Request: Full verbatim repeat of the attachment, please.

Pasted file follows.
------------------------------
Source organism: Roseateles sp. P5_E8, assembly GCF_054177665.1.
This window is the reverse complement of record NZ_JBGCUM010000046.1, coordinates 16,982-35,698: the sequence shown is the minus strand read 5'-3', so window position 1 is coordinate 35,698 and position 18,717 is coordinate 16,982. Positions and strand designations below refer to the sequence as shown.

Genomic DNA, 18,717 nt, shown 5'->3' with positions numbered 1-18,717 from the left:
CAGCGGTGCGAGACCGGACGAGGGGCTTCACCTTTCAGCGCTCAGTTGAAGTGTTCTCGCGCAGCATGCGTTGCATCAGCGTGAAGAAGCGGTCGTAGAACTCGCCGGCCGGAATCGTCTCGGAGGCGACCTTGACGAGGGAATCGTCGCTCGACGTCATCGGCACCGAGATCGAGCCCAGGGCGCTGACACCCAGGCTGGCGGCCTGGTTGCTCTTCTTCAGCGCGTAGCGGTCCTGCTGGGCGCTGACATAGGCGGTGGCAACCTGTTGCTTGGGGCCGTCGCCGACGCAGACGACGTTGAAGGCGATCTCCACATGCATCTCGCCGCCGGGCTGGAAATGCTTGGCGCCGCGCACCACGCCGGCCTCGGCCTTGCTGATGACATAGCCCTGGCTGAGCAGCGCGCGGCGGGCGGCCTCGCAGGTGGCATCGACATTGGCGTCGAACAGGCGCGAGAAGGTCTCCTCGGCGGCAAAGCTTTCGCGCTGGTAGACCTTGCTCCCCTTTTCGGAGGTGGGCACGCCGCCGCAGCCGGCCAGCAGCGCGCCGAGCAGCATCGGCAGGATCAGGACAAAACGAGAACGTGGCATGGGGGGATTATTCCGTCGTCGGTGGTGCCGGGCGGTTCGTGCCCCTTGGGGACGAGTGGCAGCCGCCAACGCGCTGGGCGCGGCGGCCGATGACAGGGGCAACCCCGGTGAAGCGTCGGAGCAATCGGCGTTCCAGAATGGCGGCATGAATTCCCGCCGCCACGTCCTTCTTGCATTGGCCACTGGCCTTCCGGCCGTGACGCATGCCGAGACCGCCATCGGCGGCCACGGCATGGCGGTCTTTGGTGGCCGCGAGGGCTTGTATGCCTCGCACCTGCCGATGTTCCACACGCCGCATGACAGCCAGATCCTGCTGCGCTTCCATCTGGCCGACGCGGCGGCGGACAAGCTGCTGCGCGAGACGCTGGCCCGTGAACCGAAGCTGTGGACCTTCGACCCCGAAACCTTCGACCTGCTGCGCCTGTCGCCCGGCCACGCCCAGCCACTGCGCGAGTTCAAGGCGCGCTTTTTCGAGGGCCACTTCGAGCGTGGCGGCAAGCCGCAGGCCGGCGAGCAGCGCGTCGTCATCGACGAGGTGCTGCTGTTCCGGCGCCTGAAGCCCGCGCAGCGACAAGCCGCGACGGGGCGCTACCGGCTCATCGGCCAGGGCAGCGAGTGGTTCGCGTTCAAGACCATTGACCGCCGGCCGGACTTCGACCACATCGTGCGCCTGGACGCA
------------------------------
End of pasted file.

Source organism: Roseateles sp. P5_E8, assembly GCF_054177665.1.
This window is the reverse complement of record NZ_JBGCUM010000046.1, coordinates 16,982-35,698: the sequence shown is the minus strand read 5'-3', so window position 1 is coordinate 35,698 and position 18,717 is coordinate 16,982. Positions and strand designations below refer to the sequence as shown.

Genomic DNA, 18,717 nt, shown 5'->3' with positions numbered 1-18,717 from the left:
CAGCGGTGCGAGACCGGACGAGGGGCTTCACCTTTCAGCGCTCAGTTGAAGTGTTCTCGCGCAGCATGCGTTGCATCAGCGTGAAGAAGCGGTCGTAGAACTCGCCGGCCGGAATCGTCTCGGAGGCGACCTTGACGAGGGAATCGTCGCTCGACGTCATCGGCACCGAGATCGAGCCCAGGGCGCTGACACCCAGGCTGGCGGCCTGGTTGCTCTTCTTCAGCGCGTAGCGGTCCTGCTGGGCGCTGACATAGGCGGTGGCAACCTGTTGCTTGGGGCCGTCGCCGACGCAGACGACGTTGAAGGCGATCTCCACATGCATCTCGCCGCCGGGCTGGAAATGCTTGGCGCCGCGCACCACGCCGGCCTCGGCCTTGCTGATGACATAGCCCTGGCTGAGCAGCGCGCGGCGGGCGGCCTCGCAGGTGGCATCGACATTGGCGTCGAACAGGCGCGAGAAGGTCTCCTCGGCGGCAAAGCTTTCGCGCTGGTAGACCTTGCTCCCCTTTTCGGAGGTGGGCACGCCGCCGCAGCCGGCCAGCAGCGCGCCGAGCAGCATCGGCAGGATCAGGACAAAACGAGAACGTGGCATGGGGGGATTATTCCGTCGTCGGTGGTGCCGGGCGGTTCGTGCCCCTTGGGGACGAGTGGCAGCCGCCAACGCGCTGGGCGCGGCGGCCGATGACAGGGGCAACCCCGGTGAAGCGTCGGAGCAATCGGCGTTCCAGAATGGCGGCATGAATTCCCGCCGCCACGTCCTTCTTGCATTGGCCACTGGCCTTCCGGCCGTGACGCATGCCGAGACCGCCATCGGCGGCCACGGCATGGCGGTCTTTGGTGGCCGCGAGGGCTTGTATGCCTCGCACCTGCCGATGTTCCACACGCCGCATGACAGCCAGATCCTGCTGCGCTTCCATCTGGCCGACGCGGCGGCGGACAAGCTGCTGCGCGAGACGCTGGCCCGTGAACCGAAGCTGTGGACCTTCGACCCCGAAACCTTCGACCTGCTGCGCCTGTCGCCCGGCCACGCCCAGCCACTGCGCGAGTTCAAGGCGCGCTTTTTCGAGGGCCACTTCGAGCGTGGCGGCAAGCCGCAGGCCGGCGAGCAGCGCGTCGTCATCGACGAGGTGCTGCTGTTCCGGCGCCTGAAGCCCGCGCAGCGACAAGCCGCGACGGGGCGCTACCGGCTCATCGGCCAGGGCAGCGAGTGGTTCGCGTTCAAGACCATTGACCGCCGGCCGGACTTCGACCACATCGTGCGCCTGGACGCA